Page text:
Labour leader Andrew Little's personal storm in the High Court
ANALYSIS: While New Zealand was being lashed by heavy rain and high winds last week, Andrew Little was weathering his own personal storm in Wellington's High Court.
The aftermath of Cyclone Debbie diverted public attention away from the Labour leader's defamation trial, one small mercy for Little in what was a testing five days of hearings.
When the verdict was finally delivered, Little was clearly relieved even if it took some time for the Labour camp and media to work through exactly what the verdict meant.
After almost two full days of deliberations, the nine men and three women were hung on a majority of claims brought by Scenic Hotel Group founder Earl Hagaman, but cleared Little of defaming Lani Hagaman.
At issue was whether Little had defamed the Hagamans by linking a $100,000 donation Earl made to the National Party during the 2014 election with a contract their Scenic Hotel Group won a month later to manage the Matavai resort in Niue, which receives government funding.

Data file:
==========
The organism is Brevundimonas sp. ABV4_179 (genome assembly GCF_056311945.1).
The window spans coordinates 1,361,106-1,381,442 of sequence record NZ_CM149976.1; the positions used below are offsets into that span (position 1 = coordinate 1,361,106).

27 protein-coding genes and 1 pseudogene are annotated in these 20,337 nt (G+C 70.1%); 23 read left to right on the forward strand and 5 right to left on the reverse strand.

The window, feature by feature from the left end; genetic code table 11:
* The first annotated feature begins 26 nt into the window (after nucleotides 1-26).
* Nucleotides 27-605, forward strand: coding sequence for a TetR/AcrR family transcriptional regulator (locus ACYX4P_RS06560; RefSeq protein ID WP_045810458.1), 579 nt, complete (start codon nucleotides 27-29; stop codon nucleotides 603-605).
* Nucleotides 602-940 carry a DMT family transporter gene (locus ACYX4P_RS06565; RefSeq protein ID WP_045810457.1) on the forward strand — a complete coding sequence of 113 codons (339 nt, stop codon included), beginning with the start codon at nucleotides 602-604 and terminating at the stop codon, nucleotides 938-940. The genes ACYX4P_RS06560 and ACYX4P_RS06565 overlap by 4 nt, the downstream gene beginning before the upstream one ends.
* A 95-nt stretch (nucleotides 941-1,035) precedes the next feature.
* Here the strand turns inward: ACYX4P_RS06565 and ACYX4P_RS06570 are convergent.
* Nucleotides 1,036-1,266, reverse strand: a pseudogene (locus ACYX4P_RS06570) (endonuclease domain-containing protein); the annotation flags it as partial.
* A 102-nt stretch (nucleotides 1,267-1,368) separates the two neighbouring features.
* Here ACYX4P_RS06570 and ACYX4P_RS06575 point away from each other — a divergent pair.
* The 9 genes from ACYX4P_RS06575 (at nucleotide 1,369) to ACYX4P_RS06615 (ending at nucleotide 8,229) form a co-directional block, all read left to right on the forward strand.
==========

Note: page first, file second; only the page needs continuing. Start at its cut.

With Earl too ill to attend - battling critical anaemia and having suffered a number of falls, the court was told the 91-year-old had only weeks to live - it was his wife Lani who took the stand to try and clear the couple's names.
The petite, blonde woman in hoop earrings - 40 years Earl's junior - joked she was his fifth wife but the longest "by a wide margin".
She gave no quarter during cross-examination, arguing with Little's lawyer John Tizard and Justice Karen Clark over whether she should answer a question about bankrupting the Labour leader.
However, there were some signs of the toll Little's words had taken, when her voice cracked as she spoke about Earl's right to "die with dignity".
"My husband has a matter of weeks to live and I'm sitting in Wellington fighting a battle I should not have to fight at all...and all it would have taken was an apology."
Little was present during most of the trial, sitting quietly with his media and research team in the public gallery and joking occasionally with media.
Taking the stand on a grey, rainy Wednesday, his case largely rested on his duty as an Opposition leader to hold the Government to account and shine a light on its actions.